As organizations navigate the changing operating and threat environment Backup-as-a-Service (BaaS) is becoming increasing popular as an alternative to on-premises storage.  Jonathan Bowl describes the advantages compared to traditional backup methods.

Introduction

Since the beginning of 2020, working habits have changed dramatically. As the COVID-19 pandemic has continued over the course of the last year and a half, remote working has become the norm for many organizations.

Meanwhile, ransomware attacks have been on the rise. With 50 percent of security professionals not believing that their companies were well equipped to resist a ransomware attack, it is more important than ever for businesses to prioritise their data security, protection, and recovery measures.

It is highly unlikely that working habits will return to their pre-pandemic ways. The days of being in the office for eight hours, five days a week are over. Many business leaders plan on keeping a form of remote working in place, either as a permanent work from home order or a hybrid working model. As a result, IDC predicts that by 2023, 60 percent of data will be generated by employees working remotely.

In order for employees to work from home, they are given access to office-based systems via altered access points. This occurs outside of the corporate firewall, leaving the data produced by the employees at home unprotected. It is this that has allowed for the spike in ransomware attacks over the past 18 months. Although Software-as-a-Service (SaaS) applications do have general security measures, hackers can gain access through the altered access points and attack the cloud services directly – something no business wants.

Security is about being proactive, not reactive. Businesses must have measures in place to be able to deny hackers access to their data. In the case of a ransomware attack, organizations should also have the capability to spot any abnormalities in their IT infrastructure and recover their data quickly and effectively if necessary.

Out with the old and in with the new

Traditional backup methods consist of on-premises hardware which store all of a business’ data. However, these solutions are never completely secure, thus risking data loss and coming at a high cost – both as an initial payout and for the costs of maintaining the infrastructure.

Backup-as-a-Service (BaaS) is the new approach to data backup. It runs on cloud-based providers, from which organizations purchase their required backup and recovery services, so removes the need for space-consuming in-house hardware. For businesses that have limited or no space on-premises, BaaS is the ideal solution.

BaaS is so important because standard SaaS vendors are only responsible for data accessibility, not data recovery – your data is your responsibility.  If a ransomware attack were to occur, SaaS solutions would not recover any stolen data, meaning it could be lost forever. Microsoft, AWS, and some other cloud providers operate on a shared responsibility model for data. This means that both the provider and the user are responsible for their data. For these reasons, having Backup-as-a-Service in addition to any other SaaS solutions is important.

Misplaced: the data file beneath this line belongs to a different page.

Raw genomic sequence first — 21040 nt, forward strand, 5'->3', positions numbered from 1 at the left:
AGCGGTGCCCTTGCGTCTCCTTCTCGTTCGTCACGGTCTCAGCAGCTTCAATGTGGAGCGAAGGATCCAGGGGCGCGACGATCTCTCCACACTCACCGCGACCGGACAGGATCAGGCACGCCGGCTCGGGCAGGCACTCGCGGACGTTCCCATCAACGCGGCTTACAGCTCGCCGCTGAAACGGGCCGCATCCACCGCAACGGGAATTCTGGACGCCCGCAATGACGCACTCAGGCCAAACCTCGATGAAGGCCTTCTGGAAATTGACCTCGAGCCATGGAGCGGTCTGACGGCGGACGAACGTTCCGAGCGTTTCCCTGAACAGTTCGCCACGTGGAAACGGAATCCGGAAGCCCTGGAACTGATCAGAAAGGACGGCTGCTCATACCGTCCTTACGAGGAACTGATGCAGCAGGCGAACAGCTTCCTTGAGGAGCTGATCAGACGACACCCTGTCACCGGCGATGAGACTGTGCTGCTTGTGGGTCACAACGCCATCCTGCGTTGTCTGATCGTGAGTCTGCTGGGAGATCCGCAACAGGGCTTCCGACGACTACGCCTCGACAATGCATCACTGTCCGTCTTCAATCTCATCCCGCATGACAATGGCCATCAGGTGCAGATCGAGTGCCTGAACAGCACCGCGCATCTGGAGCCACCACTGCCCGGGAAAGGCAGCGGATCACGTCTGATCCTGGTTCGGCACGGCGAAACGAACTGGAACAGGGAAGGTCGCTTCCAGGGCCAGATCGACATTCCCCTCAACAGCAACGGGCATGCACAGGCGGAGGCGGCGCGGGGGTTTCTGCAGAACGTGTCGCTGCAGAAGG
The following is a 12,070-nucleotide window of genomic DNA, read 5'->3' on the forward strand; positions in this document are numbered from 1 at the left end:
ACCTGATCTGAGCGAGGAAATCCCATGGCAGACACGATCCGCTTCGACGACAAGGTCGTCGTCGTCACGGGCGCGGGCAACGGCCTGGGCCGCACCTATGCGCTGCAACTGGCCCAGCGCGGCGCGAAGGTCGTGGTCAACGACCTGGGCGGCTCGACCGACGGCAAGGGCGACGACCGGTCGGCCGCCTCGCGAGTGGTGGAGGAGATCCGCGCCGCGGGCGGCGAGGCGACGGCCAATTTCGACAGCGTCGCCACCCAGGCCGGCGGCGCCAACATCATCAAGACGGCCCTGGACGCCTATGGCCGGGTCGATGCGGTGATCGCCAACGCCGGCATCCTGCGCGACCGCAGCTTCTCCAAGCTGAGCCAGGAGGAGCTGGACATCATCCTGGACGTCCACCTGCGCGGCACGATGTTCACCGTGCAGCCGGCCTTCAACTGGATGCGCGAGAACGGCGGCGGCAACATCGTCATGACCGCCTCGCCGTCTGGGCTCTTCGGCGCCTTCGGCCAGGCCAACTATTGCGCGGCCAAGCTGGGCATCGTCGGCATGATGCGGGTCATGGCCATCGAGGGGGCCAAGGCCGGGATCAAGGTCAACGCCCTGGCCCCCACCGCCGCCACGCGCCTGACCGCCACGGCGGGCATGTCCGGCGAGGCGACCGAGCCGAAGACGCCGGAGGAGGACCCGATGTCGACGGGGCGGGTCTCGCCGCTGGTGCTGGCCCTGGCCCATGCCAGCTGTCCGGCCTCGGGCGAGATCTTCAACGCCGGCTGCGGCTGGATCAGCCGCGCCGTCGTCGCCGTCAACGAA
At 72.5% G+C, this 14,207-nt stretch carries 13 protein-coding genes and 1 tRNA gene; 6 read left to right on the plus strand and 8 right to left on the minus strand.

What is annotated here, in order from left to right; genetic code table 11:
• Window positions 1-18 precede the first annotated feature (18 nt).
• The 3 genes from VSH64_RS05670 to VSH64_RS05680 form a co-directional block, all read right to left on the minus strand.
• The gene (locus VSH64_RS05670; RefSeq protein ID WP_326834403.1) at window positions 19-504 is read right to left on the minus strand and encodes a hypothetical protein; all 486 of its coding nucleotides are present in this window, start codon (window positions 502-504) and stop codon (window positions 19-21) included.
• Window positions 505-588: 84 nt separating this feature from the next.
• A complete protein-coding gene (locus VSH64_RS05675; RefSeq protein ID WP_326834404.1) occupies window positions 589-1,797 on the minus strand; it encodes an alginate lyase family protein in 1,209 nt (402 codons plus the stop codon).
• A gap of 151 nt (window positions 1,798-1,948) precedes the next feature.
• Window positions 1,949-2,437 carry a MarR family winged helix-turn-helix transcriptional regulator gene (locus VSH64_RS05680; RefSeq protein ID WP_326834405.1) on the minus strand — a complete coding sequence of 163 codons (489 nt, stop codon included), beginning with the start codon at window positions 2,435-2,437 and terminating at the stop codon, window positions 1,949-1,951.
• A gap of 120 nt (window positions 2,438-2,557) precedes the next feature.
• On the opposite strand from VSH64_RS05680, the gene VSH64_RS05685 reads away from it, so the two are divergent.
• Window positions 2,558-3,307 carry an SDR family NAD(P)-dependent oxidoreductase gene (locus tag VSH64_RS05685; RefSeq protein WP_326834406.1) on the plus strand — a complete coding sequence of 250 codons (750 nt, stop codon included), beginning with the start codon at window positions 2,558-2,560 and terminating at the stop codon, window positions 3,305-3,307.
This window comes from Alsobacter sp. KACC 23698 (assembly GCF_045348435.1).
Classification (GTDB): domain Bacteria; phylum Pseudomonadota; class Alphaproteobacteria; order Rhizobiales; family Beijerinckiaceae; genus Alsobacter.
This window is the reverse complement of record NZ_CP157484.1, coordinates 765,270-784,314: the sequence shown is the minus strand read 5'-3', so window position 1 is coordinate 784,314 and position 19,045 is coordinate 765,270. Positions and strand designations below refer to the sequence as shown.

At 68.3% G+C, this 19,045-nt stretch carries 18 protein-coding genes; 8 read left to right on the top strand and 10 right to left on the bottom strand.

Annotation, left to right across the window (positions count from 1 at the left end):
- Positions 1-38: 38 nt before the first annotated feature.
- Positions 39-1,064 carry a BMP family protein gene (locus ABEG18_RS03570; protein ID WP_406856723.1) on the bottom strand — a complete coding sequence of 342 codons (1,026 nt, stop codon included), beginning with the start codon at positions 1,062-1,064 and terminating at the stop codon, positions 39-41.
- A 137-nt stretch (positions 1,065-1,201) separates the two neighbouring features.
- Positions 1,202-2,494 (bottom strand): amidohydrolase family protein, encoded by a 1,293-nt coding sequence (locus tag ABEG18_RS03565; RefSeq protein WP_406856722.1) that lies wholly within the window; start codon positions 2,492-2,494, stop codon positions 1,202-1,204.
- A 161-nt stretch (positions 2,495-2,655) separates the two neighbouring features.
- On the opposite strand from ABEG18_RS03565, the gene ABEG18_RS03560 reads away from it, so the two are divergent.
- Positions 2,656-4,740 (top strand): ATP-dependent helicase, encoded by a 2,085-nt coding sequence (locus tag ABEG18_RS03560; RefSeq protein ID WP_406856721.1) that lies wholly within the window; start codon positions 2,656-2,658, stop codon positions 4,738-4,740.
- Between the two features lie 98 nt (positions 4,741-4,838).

BaaS is suitable for any business’ existing backup solution. It can connect to and manage private, public, or hybrid cloud systems, leaving all processes in the hands of the outside provider. This means that businesses do not have to manage or monitor any of their data backup, instead relying on a specialist organization for the best protection.

Choose BaaS for backup

In comparison to traditional backup methods, data is far easier to manage using BaaS solutions. As the data is stored in the cloud, there is no need to rotate storage devices or manually move data to off-site locations for safe-keeping. It also frees up IT teams’ time as the BaaS provider is responsible for performing the necessary integrity and compliance checks and removing duplicate copies of data.

Cloud services also allow a business to free up some physical space as the tangible features of backup are no longer required. The hardware elements, such as servers and tape drives, can be removed, clearing space and saving time and money. These old backup components require regular maintenance and last only an average of six years, whilst the cloud is infinite and maintained, when necessary, by the BaaS provider.

Consequently, storing your data in the cloud is more cost-effective than on-premises. Businesses using BaaS will save money on maintenance and management costs as well as costs of transporting data to secure locations.

BaaS solutions also have multiple layers of redundancy. This means that data is stored in two or more independent locations in order to protect the data. By having the data saved in multiple places, it should never be completely lost, and can be easily and quickly restored if exposed to an attack, allowing the business to reduce its downtime.

Finally, BaaS providers also manage your data compliance to ensure that it meets government regulations. The services offered can vary between vendors, but they often include the right erasure, the removal of unnecessary data, and additional features such as ransomware protection.

Count on the cloud

BaaS solutions have many advantages that are increasingly winning businesses over to the cloud. Not only is it more cost-effective and time-saving, but superior security is a vital feature in the current climate of rising ransomware attacks. As businesses make remote working a permanent part of their operations, purchasing BaaS solutions is a wise decision to ensure all data produced – whether in or outside of the office – is protected from potential vulnerabilities.

The author

 Jonathan Bowl is VP & General Manager – Northern EMEA, Commvault.

 

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